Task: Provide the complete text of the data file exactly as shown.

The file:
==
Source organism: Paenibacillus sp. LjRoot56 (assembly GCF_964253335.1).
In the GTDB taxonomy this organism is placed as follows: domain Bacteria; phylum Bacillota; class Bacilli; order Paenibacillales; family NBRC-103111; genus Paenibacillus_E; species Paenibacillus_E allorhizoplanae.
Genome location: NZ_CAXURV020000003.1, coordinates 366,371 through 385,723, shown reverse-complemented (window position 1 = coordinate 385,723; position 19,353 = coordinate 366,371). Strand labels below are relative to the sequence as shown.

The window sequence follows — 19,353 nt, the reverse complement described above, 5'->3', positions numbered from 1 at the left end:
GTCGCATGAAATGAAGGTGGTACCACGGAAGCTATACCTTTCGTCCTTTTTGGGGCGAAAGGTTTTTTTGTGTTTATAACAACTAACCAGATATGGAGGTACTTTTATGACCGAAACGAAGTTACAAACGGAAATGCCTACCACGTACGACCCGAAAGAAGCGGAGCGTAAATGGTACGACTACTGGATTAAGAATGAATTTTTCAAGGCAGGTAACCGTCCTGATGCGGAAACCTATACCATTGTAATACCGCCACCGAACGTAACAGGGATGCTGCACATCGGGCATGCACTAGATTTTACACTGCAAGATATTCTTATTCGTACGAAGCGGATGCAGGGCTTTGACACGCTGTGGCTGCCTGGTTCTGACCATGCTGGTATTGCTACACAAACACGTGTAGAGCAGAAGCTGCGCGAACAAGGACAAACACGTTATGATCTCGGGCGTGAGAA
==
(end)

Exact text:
Source organism: Paenibacillus sp. LjRoot56 (assembly GCF_964253335.1).
In the GTDB taxonomy this organism is placed as follows: domain Bacteria; phylum Bacillota; class Bacilli; order Paenibacillales; family NBRC-103111; genus Paenibacillus_E; species Paenibacillus_E allorhizoplanae.
Genome location: NZ_CAXURV020000003.1, coordinates 366,371 through 385,723, shown reverse-complemented (window position 1 = coordinate 385,723; position 19,353 = coordinate 366,371). Strand labels below are relative to the sequence as shown.

The window sequence follows — 19,353 nt, the reverse complement described above, 5'->3', positions numbered from 1 at the left end:
GTCGCATGAAATGAAGGTGGTACCACGGAAGCTATACCTTTCGTCCTTTTTGGGGCGAAAGGTTTTTTTGTGTTTATAACAACTAACCAGATATGGAGGTACTTTTATGACCGAAACGAAGTTACAAACGGAAATGCCTACCACGTACGACCCGAAAGAAGCGGAGCGTAAATGGTACGACTACTGGATTAAGAATGAATTTTTCAAGGCAGGTAACCGTCCTGATGCGGAAACCTATACCATTGTAATACCGCCACCGAACGTAACAGGGATGCTGCACATCGGGCATGCACTAGATTTTACACTGCAAGATATTCTTATTCGTACGAAGCGGATGCAGGGCTTTGACACGCTGTGGCTGCCTGGTTCTGACCATGCTGGTATTGCTACACAAACACGTGTAGAGCAGAAGCTGCGCGAACAAGGACAAACACGTTATGATCTCGGGCGTGAGAA